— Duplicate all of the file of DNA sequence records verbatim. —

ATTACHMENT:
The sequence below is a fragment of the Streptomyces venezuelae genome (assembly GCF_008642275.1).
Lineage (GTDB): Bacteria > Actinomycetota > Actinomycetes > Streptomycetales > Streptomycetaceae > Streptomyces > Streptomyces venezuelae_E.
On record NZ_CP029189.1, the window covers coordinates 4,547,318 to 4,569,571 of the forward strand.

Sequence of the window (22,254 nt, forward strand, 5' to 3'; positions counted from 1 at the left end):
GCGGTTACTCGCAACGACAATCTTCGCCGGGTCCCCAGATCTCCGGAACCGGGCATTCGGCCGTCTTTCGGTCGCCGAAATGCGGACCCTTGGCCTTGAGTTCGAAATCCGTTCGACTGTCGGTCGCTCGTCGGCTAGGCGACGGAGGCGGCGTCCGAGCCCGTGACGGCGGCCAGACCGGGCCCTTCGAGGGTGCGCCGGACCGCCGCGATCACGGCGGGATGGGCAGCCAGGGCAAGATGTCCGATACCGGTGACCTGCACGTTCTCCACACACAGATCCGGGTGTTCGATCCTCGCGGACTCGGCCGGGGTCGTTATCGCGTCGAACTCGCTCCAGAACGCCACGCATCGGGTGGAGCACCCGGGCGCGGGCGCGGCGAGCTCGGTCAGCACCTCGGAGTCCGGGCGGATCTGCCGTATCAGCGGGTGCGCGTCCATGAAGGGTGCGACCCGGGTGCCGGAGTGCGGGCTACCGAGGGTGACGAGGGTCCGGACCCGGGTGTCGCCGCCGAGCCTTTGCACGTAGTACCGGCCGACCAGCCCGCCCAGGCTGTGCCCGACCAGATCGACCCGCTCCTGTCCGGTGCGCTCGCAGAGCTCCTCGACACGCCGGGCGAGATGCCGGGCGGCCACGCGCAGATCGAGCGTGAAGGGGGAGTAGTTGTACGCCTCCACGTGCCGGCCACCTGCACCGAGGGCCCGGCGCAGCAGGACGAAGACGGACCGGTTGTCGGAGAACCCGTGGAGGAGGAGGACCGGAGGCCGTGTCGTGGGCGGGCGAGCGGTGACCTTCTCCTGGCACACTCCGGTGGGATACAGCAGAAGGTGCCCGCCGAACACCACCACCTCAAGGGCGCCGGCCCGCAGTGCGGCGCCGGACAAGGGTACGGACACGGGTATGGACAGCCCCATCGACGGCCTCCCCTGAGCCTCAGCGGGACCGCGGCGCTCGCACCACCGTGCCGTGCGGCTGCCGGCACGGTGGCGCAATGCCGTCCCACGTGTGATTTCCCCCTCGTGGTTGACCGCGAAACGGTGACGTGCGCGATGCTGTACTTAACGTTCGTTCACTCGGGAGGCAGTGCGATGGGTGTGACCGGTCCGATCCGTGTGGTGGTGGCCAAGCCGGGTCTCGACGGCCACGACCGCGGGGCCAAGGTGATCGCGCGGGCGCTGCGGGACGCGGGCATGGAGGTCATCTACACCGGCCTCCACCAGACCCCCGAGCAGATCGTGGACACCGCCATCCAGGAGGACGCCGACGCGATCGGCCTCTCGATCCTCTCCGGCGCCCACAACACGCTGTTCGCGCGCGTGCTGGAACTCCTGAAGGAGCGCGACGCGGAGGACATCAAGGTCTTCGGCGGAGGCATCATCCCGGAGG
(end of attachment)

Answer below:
The sequence below is a fragment of the Streptomyces venezuelae genome (assembly GCF_008642275.1).
Lineage (GTDB): Bacteria > Actinomycetota > Actinomycetes > Streptomycetales > Streptomycetaceae > Streptomyces > Streptomyces venezuelae_E.
On record NZ_CP029189.1, the window covers coordinates 4,547,318 to 4,569,571 of the forward strand.

Sequence of the window (22,254 nt, forward strand, 5' to 3'; positions counted from 1 at the left end):
GCGGTTACTCGCAACGACAATCTTCGCCGGGTCCCCAGATCTCCGGAACCGGGCATTCGGCCGTCTTTCGGTCGCCGAAATGCGGACCCTTGGCCTTGAGTTCGAAATCCGTTCGACTGTCGGTCGCTCGTCGGCTAGGCGACGGAGGCGGCGTCCGAGCCCGTGACGGCGGCCAGACCGGGCCCTTCGAGGGTGCGCCGGACCGCCGCGATCACGGCGGGATGGGCAGCCAGGGCAAGATGTCCGATACCGGTGACCTGCACGTTCTCCACACACAGATCCGGGTGTTCGATCCTCGCGGACTCGGCCGGGGTCGTTATCGCGTCGAACTCGCTCCAGAACGCCACGCATCGGGTGGAGCACCCGGGCGCGGGCGCGGCGAGCTCGGTCAGCACCTCGGAGTCCGGGCGGATCTGCCGTATCAGCGGGTGCGCGTCCATGAAGGGTGCGACCCGGGTGCCGGAGTGCGGGCTACCGAGGGTGACGAGGGTCCGGACCCGGGTGTCGCCGCCGAGCCTTTGCACGTAGTACCGGCCGACCAGCCCGCCCAGGCTGTGCCCGACCAGATCGACCCGCTCCTGTCCGGTGCGCTCGCAGAGCTCCTCGACACGCCGGGCGAGATGCCGGGCGGCCACGCGCAGATCGAGCGTGAAGGGGGAGTAGTTGTACGCCTCCACGTGCCGGCCACCTGCACCGAGGGCCCGGCGCAGCAGGACGAAGACGGACCGGTTGTCGGAGAACCCGTGGAGGAGGAGGACCGGAGGCCGTGTCGTGGGCGGGCGAGCGGTGACCTTCTCCTGGCACACTCCGGTGGGATACAGCAGAAGGTGCCCGCCGAACACCACCACCTCAAGGGCGCCGGCCCGCAGTGCGGCGCCGGACAAGGGTACGGACACGGGTATGGACAGCCCCATCGACGGCCTCCCCTGAGCCTCAGCGGGACCGCGGCGCTCGCACCACCGTGCCGTGCGGCTGCCGGCACGGTGGCGCAATGCCGTCCCACGTGTGATTTCCCCCTCGTGGTTGACCGCGAAACGGTGACGTGCGCGATGCTGTACTTAACGTTCGTTCACTCGGGAGGCAGTGCGATGGGTGTGACCGGTCCGATCCGTGTGGTGGTGGCCAAGCCGGGTCTCGACGGCCACGACCGCGGGGCCAAGGTGATCGCGCGGGCGCTGCGGGACGCGGGCATGGAGGTCATCTACACCGGCCTCCACCAGACCCCCGAGCAGATCGTGGACACCGCCATCCAGGAGGACGCCGACGCGATCGGCCTCTCGATCCTCTCCGGCGCCCACAACACGCTGTTCGCGCGCGTGCTGGAACTCCTGAAGGAGCGCGACGCGGAGGACATCAAGGTCTTCGGCGGAGGCATCATCCCGGAGG